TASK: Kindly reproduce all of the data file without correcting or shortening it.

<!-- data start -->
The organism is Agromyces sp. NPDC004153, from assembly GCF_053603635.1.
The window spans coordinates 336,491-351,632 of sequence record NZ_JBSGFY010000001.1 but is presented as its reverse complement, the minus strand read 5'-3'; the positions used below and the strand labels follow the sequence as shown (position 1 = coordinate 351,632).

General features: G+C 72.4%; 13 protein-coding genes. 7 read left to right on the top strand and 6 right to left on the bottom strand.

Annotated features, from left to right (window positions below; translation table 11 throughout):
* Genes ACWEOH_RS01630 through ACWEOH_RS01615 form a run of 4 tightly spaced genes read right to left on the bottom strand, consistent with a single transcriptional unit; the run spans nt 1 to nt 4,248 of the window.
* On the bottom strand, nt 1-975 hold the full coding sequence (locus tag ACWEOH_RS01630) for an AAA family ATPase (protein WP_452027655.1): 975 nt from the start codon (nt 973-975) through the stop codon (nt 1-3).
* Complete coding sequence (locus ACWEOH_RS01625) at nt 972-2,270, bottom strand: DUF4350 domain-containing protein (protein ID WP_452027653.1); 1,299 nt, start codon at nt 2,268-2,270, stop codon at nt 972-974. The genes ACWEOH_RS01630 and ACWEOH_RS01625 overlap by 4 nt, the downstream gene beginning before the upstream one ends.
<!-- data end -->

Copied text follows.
The organism is Agromyces sp. NPDC004153, from assembly GCF_053603635.1.
The window spans coordinates 336,491-351,632 of sequence record NZ_JBSGFY010000001.1 but is presented as its reverse complement, the minus strand read 5'-3'; the positions used below and the strand labels follow the sequence as shown (position 1 = coordinate 351,632).

General features: G+C 72.4%; 13 protein-coding genes. 7 read left to right on the top strand and 6 right to left on the bottom strand.

Annotated features, from left to right (window positions below; translation table 11 throughout):
* Genes ACWEOH_RS01630 through ACWEOH_RS01615 form a run of 4 tightly spaced genes read right to left on the bottom strand, consistent with a single transcriptional unit; the run spans nt 1 to nt 4,248 of the window.
* On the bottom strand, nt 1-975 hold the full coding sequence (locus tag ACWEOH_RS01630) for an AAA family ATPase (protein WP_452027655.1): 975 nt from the start codon (nt 973-975) through the stop codon (nt 1-3).
* Complete coding sequence (locus ACWEOH_RS01625) at nt 972-2,270, bottom strand: DUF4350 domain-containing protein (protein ID WP_452027653.1); 1,299 nt, start codon at nt 2,268-2,270, stop codon at nt 972-974. The genes ACWEOH_RS01630 and ACWEOH_RS01625 overlap by 4 nt, the downstream gene beginning before the upstream one ends.